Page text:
, , , , , , , , , , , , , , , , , , , ,

“Oh give thanks to the LORD, for he is good, for his steadfast love endures forever!” As we gather together this Lord’s Day, we will focus much of the service on the upcoming Thanksgiving holiday here in the United States. We of all people have the greatest ground for celebrating thanksgiving, for we know to whom we direct the thanks. We know who has given us grace through Jesus Christ. What better way is there to celebrate thanksgiving, than to gather together for worship with other believers, and extol the goodness of the Lord? As you come to the house of God this Lord’s Day, consider afresh all the good things that God has done for you, and ready yourself to give vent to soul-full of praise.

In the prayer service, we will look at another instance of prayer in the book of Acts. To begin that service, we’ll look at a hymn that might be new to some of you, “Join All the Glorious Names.” If Isaac Watts’s text is unfamiliar to you, the tune shouldn’t be; we use it to sing “Praise God for He is Kind,” a paraphrase of Psalm 136 in the Red hymnal (Red 175).

In the morning worship service, we return to the book of Exodus. This week, we wade into chapter 1 and the text itself. In this passage, we consider God’s quiet faithfulness to his people through the lens of the years between Joseph and the birth of Moses. The great God we serve is a refuge for all those who trust him. This is the order of worship for this coming Lord’s Day:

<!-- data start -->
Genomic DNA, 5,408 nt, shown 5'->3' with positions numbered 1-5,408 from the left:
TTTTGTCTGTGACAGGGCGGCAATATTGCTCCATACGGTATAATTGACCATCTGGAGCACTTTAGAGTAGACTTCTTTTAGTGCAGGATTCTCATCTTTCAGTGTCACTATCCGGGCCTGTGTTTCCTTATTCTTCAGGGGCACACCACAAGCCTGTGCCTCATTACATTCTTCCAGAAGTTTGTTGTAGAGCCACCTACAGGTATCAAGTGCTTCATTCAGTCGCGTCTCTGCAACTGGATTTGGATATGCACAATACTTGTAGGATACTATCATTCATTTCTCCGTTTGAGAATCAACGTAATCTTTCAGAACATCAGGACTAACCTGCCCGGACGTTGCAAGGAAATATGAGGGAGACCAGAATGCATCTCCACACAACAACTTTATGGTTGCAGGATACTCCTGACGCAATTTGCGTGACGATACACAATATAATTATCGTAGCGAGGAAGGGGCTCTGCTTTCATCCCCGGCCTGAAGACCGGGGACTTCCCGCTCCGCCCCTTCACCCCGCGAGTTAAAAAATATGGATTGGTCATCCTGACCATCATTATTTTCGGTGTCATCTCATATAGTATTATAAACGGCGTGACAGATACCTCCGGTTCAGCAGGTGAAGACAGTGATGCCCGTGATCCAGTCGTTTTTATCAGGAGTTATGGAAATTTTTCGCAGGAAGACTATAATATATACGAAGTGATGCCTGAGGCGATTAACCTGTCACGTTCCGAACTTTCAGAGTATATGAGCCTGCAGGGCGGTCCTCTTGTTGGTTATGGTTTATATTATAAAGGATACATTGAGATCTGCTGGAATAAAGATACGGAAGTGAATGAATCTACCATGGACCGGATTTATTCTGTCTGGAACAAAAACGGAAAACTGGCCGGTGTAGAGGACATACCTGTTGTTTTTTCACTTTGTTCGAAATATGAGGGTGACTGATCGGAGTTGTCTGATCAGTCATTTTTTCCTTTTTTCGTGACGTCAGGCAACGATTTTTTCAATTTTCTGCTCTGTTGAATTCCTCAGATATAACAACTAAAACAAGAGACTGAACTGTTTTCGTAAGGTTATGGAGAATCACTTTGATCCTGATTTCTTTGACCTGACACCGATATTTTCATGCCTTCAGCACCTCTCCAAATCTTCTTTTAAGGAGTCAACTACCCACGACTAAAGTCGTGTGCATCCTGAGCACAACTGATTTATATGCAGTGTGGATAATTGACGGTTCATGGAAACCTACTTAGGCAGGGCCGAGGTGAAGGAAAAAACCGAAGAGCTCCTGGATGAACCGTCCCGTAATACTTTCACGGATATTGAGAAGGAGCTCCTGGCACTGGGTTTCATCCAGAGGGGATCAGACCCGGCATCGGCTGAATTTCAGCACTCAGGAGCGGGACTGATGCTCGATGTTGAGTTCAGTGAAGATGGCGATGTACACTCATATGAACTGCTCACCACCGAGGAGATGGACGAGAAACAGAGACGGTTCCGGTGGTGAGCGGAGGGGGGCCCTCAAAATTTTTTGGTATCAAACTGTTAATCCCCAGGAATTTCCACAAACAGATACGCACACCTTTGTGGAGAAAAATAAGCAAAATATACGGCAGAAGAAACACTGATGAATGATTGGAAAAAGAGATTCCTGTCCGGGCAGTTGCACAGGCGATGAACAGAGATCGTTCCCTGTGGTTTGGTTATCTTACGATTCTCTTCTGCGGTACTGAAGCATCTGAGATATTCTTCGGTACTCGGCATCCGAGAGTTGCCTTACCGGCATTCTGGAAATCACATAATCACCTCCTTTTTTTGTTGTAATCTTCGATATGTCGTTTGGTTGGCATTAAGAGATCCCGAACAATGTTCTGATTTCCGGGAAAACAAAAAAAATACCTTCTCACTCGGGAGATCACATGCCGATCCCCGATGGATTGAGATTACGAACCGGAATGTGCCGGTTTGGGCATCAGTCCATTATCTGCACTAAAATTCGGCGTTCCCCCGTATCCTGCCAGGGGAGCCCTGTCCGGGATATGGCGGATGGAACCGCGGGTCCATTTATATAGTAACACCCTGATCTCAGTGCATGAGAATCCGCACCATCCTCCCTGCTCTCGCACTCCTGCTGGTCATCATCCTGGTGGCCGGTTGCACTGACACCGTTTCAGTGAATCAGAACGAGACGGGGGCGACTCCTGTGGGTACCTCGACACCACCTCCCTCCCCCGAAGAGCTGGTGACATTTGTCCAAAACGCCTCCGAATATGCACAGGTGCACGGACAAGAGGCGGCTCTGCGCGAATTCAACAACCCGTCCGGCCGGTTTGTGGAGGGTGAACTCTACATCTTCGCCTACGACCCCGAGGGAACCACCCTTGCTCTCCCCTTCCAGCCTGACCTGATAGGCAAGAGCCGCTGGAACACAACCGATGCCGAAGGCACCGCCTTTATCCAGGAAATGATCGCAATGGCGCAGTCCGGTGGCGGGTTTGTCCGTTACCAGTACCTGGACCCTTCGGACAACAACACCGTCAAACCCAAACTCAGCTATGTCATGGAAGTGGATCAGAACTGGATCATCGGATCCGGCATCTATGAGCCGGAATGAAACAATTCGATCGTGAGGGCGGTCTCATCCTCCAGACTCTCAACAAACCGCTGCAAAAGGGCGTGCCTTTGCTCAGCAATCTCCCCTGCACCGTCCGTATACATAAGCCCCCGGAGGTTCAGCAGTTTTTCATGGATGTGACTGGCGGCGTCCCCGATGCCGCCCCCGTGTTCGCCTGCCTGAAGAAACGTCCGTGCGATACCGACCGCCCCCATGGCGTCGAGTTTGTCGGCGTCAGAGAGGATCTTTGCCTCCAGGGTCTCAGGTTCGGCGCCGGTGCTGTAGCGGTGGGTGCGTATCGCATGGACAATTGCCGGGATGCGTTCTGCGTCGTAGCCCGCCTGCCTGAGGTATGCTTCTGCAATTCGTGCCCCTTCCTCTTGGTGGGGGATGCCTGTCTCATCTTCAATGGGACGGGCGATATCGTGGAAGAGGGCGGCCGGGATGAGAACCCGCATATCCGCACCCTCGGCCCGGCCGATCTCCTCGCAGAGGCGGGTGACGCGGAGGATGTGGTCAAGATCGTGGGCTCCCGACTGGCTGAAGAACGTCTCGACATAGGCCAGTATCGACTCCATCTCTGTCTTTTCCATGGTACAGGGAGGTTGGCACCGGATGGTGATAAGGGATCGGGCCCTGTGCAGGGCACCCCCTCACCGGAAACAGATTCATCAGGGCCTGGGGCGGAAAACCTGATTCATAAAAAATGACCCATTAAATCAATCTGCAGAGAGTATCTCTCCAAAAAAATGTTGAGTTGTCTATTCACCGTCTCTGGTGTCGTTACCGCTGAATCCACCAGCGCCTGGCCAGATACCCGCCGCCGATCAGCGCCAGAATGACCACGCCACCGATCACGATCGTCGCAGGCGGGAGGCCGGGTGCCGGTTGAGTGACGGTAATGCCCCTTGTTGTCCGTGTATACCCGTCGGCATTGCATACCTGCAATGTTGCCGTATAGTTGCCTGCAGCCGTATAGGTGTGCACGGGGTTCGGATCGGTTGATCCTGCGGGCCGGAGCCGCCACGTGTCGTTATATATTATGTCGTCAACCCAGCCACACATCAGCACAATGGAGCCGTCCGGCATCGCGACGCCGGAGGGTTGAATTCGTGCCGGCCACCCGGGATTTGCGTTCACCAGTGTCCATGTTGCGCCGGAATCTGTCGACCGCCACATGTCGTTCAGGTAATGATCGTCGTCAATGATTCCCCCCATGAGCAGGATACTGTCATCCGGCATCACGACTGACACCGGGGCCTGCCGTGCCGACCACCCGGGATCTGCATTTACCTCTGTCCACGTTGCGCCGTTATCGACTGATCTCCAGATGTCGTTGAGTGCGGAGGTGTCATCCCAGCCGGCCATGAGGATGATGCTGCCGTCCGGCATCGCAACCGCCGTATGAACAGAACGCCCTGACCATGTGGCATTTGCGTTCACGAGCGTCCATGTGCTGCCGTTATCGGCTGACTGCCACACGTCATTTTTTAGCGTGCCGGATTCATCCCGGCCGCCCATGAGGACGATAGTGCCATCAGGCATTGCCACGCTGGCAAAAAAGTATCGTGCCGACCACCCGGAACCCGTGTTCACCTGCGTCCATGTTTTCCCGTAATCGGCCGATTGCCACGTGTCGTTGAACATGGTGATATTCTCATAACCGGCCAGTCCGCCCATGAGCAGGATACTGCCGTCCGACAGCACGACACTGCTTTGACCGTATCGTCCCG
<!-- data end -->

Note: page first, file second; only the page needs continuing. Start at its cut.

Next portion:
Worship Service

Call to Worship: Psalm 107:1-3

Hymn 285 [Red] We Gather Together

Congregational Reading: Psalm 106:1-5, 47-48

Doxology: Doxology, Red 437

Hymn 324 [Red] Sing Praise to God Who Reigns Above

Hymn 139 [Red] All People That on Earth Do Dwell



Scripture Reading: Daniel 6 & Ephesians 5:1-21

Hymn 284 [Red] Come, Ye Thankful People

Sermon: And These are the Names, Part 2 from Exodus 1

Hymn 334 [Red] Whate’er My God Ordains is Right This hymn by Samuel Rodigast and translated by Catherine Winkworth is not a “Thanksgiving” classic by any means. Indeed, “thanksgiving” is nowhere mentioned. Yet the spirit of thanksgiving pervades this hymn. I chose it for that reason, not to mention the way it supplemented the Scripture text that serves as the basis of this week’s sermon. Rodigast superbly articulates the great confidence a believer should have in God amidst the varying difficult circumstances of life, and he couples that with a spirit of thanksgiving that trusts the Lord no matter what. Consider the second stanza: “Whate’er my God ordains is right: he never will deceive me; he leads me by a proper path, I know he will not leave me. I take content, what he hath sent; his hand can turn my griefs away, and patiently I wait his day.” True thanksgiving not only exults in the good that God brings but rests content in the supply that God ordains to give. Moreover, all our thanksgivings ultimately recognize that there is a far better “day” of thanksgiving coming when God saves his people, for which we are now patiently waiting.



In Sunday School, I will teach on the Theology of the Gospel of Luke.